Criminals have long aimed to separate people from their possessions. So for anyone who follows ransomware, the WannaCry outbreak won't come as a shock. Nor will longstanding advice for surviving ransomware shakedowns: Prepare, or prepare to pay.
Microsoft has issued emergency security updates for some unsupported operating systems to protect against the global WannaCry ransomware outbreak. In addition, a researcher has accidentally disabled new infections from crypto-locking PCs, though he warns the respite will likely be temporary.
Ransomware is the largest underground cybercriminal business. And like any business, entrepreneurs continue to find new ways to innovate. A Russian hacker has cobbled together a low-end ransomware kit costing just $175, aimed at anyone who seeks a file-encrypting payday.
Businesses that fail to block former employees' server access or spot any other unauthorized access are asking for trouble. While the vast majority of ex-employees will behave scrupulously, why leave such matters to chance?
The U.S. regulation that forbid ISPs from selling information about web activity without a customer's permission is gone. But it's still possible to maintain privacy on the Web even if prying eyes are watching.
Google has run out of patience with Symantec's digital certificate business. It has outlined a plan that over time will have its Chrome browser reject all of Symantec's existing digital certificates and force all of its future certificates to be reissued every nine months.
With the rapid changes in the threat landscape and the risks introduced by DevOps, the cloud and other new elements, organizations need to have a continuous vulnerability assessment program as a security baseline, says Richard Bussiere of Tenable Network Security.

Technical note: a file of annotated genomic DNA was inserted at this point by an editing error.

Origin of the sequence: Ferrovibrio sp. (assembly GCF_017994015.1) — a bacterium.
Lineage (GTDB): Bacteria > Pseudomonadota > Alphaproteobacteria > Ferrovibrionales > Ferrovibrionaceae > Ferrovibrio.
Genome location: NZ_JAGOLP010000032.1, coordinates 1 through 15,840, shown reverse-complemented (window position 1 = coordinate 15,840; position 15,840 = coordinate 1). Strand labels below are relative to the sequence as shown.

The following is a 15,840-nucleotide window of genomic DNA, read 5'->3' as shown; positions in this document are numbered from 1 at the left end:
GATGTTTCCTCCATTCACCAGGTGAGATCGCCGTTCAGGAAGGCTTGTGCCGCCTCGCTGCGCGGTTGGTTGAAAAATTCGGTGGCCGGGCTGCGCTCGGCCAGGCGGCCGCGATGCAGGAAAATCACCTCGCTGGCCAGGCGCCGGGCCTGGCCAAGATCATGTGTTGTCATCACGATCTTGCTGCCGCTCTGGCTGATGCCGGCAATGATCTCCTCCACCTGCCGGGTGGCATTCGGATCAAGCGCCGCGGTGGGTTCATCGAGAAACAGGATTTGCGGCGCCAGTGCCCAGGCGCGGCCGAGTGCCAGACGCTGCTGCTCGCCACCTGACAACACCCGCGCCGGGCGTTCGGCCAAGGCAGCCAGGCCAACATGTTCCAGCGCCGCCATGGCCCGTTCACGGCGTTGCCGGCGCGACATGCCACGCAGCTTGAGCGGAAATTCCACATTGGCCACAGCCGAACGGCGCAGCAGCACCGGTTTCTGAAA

Cloud services firm Coupa is one of the latest business email compromise victims, after a fraudster pretending to be its CEO faked out the HR department and stole all of its 2016 employees' W-2 forms. Security experts say rigorous training remains the only viable defense.
If Yahoo's 2014 breach had been the result of an in-house Russian intelligence project, the hack probably would not have triggered a U.S. indictment. But Russia has landed in a muddy puddle after apparently tapping freelance talent with an interest in criminal gain.
U.S. prosecutors are expected to soon issue indictments charging four individuals with launching hack attacks against Yahoo, Bloomberg reports. But it's unclear to which of the two massive Yahoo breaches the charges might relate.
FBI Director James Comey worries about data corruption, and he's focused on hackers altering data. But if government leaders feed false information into computer systems, what should IT and IT security practitioners do to protect data integrity?
In the history of data breaches, Cloudflare's recent breach was strikingly unique, in that a software bug caused a random regurgitation of data from server memory. But a postmortem from CEO Matthew Prince should put most people's concerns to rest.
Déjà vu "smart toy" information security fail: Spiral Toys, maker of internet-connected CloudPets, is under fire for exposing 821,000 user records online - now being ransomed - as well as links to 2.2 million parents' and children's voice recordings.
What did Yahoo executives know about multiple data breaches and attacks that the company suffered, and when did they know it? Those questions have continued to dog Yahoo as it negotiates its sale to Verizon for the now-discounted price of $4.5 billion.